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If you experience symptom flares after any kind of exertion, a therapist may recommend that you manage your daily activity levels or keep a diary to help anticipate which activities may be too mentally or physically draining. This self-pacing technique, often used by those with chronic fatigue syndrome (also known as myalgic encephalomyelitis, or ME/CFS), assumes that people have a set quota of energy they can spend each day. So small tasks, like showering or getting dressed, may use up less of their energy, whereas vacuuming or walking to the end of the driveway may drain their energy much faster, leading to something called post-exertional malaise.
Conserving energy throughout the day can help reduce post-Covid fatigue while patients recover, Ms. Ridgway said. “It’s a little bit of a different treatment approach than a lot of other physical therapies, but we really want to make sure we’re doing everything that we can to empower these patients.”
Sitting aerobic and strength exercises
Doctors and therapists agree that people with long Covid need to return to exercising at a very slow pace, often by starting with relearning basic aerobic conditioning and doing recumbent strength training before advancing to more intense, upright movement. This may involve trying to activate your core while in a supine or sideways position, performing balance exercises or doing seated cardio on a recumbent bike or rowing machine. A health care provider will likely monitor your heart rate, blood pressure and oxygen levels while you perform these exercises and ensure that you don’t experience a skipping heart beat or any other cardiovascular symptoms, Dr. Titano said.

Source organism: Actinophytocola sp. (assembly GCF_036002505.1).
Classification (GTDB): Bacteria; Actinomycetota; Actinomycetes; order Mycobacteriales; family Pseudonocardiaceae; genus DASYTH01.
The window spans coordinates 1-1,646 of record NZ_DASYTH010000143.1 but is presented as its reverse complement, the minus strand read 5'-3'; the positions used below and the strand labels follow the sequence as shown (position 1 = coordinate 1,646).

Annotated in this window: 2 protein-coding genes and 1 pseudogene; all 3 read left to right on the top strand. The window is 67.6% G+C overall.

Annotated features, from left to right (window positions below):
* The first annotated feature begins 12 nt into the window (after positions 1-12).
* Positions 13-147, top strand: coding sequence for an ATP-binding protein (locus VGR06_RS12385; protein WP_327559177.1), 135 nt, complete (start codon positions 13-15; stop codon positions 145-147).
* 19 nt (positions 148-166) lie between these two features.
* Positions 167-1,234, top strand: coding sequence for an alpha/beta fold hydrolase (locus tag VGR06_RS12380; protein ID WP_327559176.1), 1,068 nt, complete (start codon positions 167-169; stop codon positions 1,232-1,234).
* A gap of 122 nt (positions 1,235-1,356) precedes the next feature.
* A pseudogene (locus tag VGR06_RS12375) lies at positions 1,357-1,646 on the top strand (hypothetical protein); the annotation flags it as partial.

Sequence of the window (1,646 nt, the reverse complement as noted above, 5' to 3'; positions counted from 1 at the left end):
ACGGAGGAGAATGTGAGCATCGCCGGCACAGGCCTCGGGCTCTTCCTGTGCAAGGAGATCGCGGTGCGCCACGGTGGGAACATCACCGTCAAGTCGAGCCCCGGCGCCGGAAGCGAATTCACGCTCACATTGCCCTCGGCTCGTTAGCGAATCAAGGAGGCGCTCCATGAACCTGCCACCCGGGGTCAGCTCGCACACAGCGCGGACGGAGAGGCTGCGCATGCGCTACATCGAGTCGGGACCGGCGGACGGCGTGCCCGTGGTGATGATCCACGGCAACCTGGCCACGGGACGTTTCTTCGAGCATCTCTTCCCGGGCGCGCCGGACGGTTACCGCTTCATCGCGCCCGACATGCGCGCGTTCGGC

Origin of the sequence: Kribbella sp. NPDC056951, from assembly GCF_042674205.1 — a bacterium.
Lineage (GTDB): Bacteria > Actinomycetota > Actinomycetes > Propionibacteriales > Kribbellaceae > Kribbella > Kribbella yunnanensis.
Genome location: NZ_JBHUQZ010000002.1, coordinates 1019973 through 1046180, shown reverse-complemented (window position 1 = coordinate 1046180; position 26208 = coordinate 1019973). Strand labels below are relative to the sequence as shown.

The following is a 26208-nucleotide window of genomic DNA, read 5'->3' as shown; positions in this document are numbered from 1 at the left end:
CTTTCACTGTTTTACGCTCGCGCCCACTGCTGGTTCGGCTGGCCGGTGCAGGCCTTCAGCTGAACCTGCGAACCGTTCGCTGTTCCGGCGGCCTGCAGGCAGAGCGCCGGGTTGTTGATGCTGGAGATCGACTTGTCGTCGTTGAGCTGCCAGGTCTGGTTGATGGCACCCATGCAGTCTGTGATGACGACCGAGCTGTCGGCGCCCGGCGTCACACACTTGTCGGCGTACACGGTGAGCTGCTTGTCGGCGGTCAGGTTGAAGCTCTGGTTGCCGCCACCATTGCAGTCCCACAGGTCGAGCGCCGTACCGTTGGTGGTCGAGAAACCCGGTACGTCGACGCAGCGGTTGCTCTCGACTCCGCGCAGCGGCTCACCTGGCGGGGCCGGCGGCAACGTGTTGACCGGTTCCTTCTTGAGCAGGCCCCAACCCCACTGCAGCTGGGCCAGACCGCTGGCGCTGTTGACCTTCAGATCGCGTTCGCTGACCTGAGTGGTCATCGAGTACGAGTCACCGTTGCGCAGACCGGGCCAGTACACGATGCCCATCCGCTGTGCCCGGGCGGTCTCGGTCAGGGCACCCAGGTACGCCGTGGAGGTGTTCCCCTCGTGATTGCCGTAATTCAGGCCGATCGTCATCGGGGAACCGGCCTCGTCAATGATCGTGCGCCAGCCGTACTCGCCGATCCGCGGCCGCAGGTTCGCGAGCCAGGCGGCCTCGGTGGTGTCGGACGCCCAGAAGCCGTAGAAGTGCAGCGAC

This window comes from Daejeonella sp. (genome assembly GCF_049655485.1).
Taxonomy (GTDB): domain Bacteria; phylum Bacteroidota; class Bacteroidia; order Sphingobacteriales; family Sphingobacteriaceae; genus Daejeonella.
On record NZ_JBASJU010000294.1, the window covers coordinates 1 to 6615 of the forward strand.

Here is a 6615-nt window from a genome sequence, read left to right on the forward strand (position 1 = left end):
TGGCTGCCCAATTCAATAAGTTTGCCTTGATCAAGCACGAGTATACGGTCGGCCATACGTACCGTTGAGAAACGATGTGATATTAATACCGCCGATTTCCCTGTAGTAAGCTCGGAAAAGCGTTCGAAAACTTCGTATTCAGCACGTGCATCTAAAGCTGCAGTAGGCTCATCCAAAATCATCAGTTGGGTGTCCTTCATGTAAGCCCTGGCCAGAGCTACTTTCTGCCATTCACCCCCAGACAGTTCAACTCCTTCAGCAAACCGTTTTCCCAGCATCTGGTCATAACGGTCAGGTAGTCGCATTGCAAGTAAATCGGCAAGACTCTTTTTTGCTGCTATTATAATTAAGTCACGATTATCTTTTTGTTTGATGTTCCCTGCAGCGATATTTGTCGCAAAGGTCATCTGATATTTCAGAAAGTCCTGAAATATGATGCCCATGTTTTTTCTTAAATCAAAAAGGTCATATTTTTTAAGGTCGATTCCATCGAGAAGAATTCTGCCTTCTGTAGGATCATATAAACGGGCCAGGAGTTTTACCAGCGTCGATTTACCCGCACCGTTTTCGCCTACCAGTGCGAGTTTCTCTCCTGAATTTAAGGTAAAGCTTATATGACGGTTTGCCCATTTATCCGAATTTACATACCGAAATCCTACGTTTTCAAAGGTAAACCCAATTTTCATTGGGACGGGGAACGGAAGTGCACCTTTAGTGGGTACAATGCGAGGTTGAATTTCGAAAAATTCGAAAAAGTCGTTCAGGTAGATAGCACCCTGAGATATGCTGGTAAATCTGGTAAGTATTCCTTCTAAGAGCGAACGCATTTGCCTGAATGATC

Walking and other upright aerobic exercises
Eventually, you may feel comfortable trying an elliptical or walking on a treadmill. Your doctor or physical therapist may also ask you to count your steps or attempt to climb the stairs in your home a certain number of times every day. One of the goals that Ms. Fagan’s cardiologist set was to walk 5,000 steps a day — a target the specialist suggested in October 2021. “It’s March now and I just reached it,” she said.
Progress in managing long Covid symptoms can be excruciatingly slow, so it is often encouraging to be able to see your improvements over time. People may track their data using a heart rate monitor in a smartwatch, a blood pressure cuff or pulse oximeter if they have one at home. Health care providers may advise that you enlist a family member or friend to help you use some of these devices, and to ensure that you remain safe while performing any exercises. “It’s nice to be able to track progress,” Ms. Fagan said. “It personally helps me because the progress is so incredibly slow. You just don’t see it day to day. You do not even see it month to month. It’s more yearlong progress.”
If you experience really debilitating symptoms that prevent you from doing everyday tasks — like the laundry, going to work or taking care of your kids, for example — you may need additional help from prescription medication and closer monitoring by a health care professional, Dr. Hayek said. Depending on your individual heart disease risk and current symptoms, certain blood pressure medications like beta blockers or calcium channel blockers can help alleviate extreme dizziness and treat chest pain and abnormal heart rhythms, he said. And these drugs can be tapered off once your cardiovascular symptoms abate.
Adolescents and young children with long Covid, however, are not eligible for many heart drugs. When seeing young patients, Dr. Sindhu Mohandas, an infectious disease expert at Children’s Hospital Los Angeles, said she tends to recommend more lifestyle changes that, in addition to physical therapy, may help patients focus in school and rebuild their endurance for sports.